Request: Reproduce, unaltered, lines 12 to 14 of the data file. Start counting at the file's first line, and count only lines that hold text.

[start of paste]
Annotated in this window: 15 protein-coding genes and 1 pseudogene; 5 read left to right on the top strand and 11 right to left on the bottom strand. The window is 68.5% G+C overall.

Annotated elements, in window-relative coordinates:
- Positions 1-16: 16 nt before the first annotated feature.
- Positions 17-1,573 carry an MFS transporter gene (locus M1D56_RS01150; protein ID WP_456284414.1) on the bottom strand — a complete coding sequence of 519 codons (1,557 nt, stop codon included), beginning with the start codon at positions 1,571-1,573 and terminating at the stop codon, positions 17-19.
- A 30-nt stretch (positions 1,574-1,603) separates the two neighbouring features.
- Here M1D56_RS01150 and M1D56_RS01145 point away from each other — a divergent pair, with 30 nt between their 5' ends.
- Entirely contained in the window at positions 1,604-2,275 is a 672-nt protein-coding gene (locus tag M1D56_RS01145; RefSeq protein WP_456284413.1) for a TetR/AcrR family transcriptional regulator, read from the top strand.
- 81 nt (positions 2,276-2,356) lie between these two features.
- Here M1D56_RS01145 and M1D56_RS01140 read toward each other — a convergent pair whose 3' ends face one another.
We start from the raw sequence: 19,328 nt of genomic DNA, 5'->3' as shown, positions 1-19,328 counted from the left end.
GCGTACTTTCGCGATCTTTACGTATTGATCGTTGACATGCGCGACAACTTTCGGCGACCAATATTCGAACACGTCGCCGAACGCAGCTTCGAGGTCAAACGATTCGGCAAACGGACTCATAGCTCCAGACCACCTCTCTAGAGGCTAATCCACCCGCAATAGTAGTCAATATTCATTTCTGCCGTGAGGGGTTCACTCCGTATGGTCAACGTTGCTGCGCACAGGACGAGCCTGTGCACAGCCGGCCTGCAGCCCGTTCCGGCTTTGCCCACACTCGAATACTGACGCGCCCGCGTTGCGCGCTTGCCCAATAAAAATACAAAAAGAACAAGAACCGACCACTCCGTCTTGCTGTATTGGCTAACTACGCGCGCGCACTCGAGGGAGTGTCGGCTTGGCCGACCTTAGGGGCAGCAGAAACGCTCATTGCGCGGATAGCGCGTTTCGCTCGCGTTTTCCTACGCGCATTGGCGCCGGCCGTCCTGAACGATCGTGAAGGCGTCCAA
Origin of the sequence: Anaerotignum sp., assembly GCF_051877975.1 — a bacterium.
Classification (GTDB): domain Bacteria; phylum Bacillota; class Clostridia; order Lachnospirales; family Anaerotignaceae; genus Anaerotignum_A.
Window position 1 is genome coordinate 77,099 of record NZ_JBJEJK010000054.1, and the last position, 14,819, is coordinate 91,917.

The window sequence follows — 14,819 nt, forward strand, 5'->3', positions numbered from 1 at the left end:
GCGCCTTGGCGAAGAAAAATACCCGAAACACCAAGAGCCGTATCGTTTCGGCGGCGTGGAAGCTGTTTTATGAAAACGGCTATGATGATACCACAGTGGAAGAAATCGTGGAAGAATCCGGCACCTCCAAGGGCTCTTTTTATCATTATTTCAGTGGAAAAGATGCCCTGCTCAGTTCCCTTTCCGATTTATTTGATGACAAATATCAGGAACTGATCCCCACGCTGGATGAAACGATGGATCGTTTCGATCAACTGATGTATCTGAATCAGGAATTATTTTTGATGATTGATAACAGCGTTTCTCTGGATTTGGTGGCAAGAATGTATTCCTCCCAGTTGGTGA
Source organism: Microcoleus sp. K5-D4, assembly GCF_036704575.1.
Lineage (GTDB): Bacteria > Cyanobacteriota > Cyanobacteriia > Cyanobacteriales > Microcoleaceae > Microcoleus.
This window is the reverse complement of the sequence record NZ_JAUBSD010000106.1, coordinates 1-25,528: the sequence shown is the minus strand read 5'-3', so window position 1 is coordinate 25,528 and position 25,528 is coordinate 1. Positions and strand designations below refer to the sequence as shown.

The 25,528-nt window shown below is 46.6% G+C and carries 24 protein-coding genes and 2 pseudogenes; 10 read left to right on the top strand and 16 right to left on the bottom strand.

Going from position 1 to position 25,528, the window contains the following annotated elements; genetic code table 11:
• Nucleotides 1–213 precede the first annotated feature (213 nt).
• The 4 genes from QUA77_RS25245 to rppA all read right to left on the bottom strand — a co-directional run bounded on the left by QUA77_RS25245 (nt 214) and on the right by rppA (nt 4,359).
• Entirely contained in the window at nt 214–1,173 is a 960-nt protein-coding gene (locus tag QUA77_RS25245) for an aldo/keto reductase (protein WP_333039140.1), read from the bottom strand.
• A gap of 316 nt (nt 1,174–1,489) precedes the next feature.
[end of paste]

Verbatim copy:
Origin of the sequence: Anaerotignum sp., assembly GCF_051877975.1 — a bacterium.
Classification (GTDB): domain Bacteria; phylum Bacillota; class Clostridia; order Lachnospirales; family Anaerotignaceae; genus Anaerotignum_A.
Window position 1 is genome coordinate 77,099 of record NZ_JBJEJK010000054.1, and the last position, 14,819, is coordinate 91,917.